I was looking through you tube videos and came across the title "Funny Biting Parrot". I thought to myself: what can possibly be funny about a biting parrot? and I watched the video. I did find it funny.
When you watch the video, there are a few clues that tell you this is not aggression, but a game between parrot and owner. First, the owner is encouraging the bird and is clearly unafraid of a serious bite. Secondly, there is no aggressive body language in the bird – just the lunge to connect with the owner with no intention of inflicting harm. And thirdly, no one in their right mind puts a truly aggressive bird in a well traveled area of the house leaving only a foot of clearance. Is it a good idea to encourage a game like this? Maybe not, but different parrots will find different ways to play.
When I come home from work, one of the first thing I do is collect and clean bowls from the cages. It never fails that when I am bent over reaching my arm into the cockatiels cage to get their bowl in the back of the cage, my quaker comes charging across the top of their cage, straight at my face. When she arrives within a fraction of an inch, she throws her wings out, gives a loud call, turns, and runs away laughing. Anyone witnessing this from behind would expect to see me missing an eye when I turned around. This is hilarious good fun to her, and me.
A friend of mine tells me her scarlet macaw routinely engages her boyfriend a mock “attack” when he comes to visit. He is barely inside the door when Georgia runs to him and pecks furiously, but harmlessly, at his calf. Then she runs away, screeching, down the hallway. This is Georgia’s way of initiating play with him. For the next 30 minutes or so, they are chasing each other all over the house. Then he realizes he has yet to say hello to his girlfriend.
Linus, my umbrella cockatoo, is wonderful when it comes to independent play. He can, and does, entertain himself for hours on end in his cage. There are times I open his door and he prefers to remain inside with a favorite toy. I would not like to be reincarnated as one of his parrot toys. He can be brutal with them. He yanks, bites, and batters his toys with everything he’s got. Sometimes he just stands there and yells at them. But yet he loves them, sleeps next to them, and sometimes just quietly watches them. It his own style of play. A co-worker, after observing a particularly loud and rowdy play session asked me: “You don’t ever let him out, right??” I laughed, but could fully understand why she would fear for my safety. He did look like the embodiment of evil that day.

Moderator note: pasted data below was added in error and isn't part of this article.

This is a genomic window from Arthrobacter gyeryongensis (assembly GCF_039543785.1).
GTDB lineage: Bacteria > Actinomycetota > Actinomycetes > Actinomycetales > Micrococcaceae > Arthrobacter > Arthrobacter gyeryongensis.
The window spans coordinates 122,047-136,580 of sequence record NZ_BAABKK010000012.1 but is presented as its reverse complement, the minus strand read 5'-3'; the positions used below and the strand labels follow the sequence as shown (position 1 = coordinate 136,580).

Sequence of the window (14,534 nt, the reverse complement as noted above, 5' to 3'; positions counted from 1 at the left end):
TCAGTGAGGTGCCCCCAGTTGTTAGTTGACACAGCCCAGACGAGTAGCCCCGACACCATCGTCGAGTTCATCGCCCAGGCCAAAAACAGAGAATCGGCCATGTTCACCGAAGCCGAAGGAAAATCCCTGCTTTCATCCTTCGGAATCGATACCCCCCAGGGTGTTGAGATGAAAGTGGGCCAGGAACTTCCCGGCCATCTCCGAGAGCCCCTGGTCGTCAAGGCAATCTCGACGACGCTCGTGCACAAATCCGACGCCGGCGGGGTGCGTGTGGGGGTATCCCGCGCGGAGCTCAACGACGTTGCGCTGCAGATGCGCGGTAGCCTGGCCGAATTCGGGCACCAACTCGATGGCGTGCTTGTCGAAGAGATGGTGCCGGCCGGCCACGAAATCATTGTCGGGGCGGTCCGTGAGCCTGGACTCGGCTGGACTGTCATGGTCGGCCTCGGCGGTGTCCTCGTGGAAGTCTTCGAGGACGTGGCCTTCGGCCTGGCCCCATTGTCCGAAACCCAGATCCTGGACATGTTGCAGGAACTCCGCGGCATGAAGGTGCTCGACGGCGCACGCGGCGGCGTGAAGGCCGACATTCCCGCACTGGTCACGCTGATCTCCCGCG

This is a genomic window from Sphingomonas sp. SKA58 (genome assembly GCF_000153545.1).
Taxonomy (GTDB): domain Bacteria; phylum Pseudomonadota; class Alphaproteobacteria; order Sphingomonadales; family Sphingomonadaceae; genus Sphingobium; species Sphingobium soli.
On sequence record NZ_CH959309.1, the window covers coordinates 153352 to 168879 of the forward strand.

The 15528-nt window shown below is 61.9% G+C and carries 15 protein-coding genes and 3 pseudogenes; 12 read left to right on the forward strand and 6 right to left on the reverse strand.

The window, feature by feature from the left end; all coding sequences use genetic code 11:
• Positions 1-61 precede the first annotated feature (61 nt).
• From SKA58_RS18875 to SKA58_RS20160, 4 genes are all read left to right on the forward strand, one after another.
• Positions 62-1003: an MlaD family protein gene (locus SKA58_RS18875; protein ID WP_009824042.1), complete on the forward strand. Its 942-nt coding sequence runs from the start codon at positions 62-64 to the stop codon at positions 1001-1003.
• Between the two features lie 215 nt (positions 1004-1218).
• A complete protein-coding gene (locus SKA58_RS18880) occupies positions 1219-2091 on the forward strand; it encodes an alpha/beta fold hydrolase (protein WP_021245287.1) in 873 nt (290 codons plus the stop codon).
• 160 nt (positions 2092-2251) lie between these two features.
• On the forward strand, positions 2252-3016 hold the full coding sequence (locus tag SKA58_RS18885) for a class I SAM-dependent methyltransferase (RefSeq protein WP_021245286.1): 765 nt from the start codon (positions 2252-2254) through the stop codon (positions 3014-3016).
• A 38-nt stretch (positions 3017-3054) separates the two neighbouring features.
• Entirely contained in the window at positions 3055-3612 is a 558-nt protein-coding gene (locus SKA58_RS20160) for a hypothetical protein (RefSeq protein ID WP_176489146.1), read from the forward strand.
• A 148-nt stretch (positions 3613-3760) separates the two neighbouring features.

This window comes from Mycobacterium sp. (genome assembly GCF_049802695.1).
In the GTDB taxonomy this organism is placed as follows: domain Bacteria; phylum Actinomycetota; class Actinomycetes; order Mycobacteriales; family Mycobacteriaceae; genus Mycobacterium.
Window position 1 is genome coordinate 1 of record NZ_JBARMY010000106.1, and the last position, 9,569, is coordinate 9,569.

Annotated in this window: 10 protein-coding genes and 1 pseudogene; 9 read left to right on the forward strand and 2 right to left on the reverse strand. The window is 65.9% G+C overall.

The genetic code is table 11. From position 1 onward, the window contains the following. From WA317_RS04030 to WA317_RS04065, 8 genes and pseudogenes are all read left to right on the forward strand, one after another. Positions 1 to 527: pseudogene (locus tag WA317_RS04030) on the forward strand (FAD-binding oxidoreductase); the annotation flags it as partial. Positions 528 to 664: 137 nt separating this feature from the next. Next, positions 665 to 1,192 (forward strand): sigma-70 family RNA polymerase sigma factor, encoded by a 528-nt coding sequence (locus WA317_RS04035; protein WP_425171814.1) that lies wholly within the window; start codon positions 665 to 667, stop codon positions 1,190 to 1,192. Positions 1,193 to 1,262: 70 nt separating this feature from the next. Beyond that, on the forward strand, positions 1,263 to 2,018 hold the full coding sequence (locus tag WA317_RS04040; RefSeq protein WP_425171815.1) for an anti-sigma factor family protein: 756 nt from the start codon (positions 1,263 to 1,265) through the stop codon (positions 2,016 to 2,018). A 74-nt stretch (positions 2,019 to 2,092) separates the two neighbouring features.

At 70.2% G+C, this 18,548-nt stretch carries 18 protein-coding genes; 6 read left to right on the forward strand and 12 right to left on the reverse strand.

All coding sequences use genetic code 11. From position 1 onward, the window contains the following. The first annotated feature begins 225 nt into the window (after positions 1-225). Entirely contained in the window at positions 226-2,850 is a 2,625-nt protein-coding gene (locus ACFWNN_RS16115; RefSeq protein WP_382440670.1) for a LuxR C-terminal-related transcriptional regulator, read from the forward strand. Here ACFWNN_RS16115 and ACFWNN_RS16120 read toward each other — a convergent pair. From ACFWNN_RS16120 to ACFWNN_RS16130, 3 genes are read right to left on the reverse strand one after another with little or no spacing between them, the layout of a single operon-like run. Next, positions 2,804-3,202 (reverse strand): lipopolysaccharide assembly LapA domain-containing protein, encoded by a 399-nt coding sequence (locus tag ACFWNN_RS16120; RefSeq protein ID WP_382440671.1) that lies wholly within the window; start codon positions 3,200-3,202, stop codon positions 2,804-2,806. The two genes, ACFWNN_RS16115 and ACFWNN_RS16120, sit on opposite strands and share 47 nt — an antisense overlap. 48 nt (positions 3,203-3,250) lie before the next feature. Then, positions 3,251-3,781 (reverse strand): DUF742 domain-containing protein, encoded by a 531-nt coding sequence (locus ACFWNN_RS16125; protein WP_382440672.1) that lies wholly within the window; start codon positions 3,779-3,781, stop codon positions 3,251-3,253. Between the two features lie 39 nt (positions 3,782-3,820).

When you think about the way young parrots play, or any animal for that matter, there is a lot of rough housing going on. Rolling, biting, growling – all in the name of good fun. Mutual trust between the two players allows it to be nonthreatening. If one player goes too far, the other quickly lets him know and boundaries are established. Bonds between humans and animals are maintained the same way. Many people have accumulated such trust with their parrots that they can do nearly anything with them. One friend can hold her cockatoo’s feet in one hand and swing her around in huge circles. This is a favorite game. Another friend will sneak up on her parrots and yell: “BOO!”. Of course, they fly off in every direction in an uproar, but then they return to the same spot to do it all over again.
It is bonding and trust that make it understood that these are not acts of aggression, whether the instigator is human or parrot.
Author Patty Jourgensen specializes in avian health, behavior and nutrition and has been working with and caring for rescue birds since 1987.
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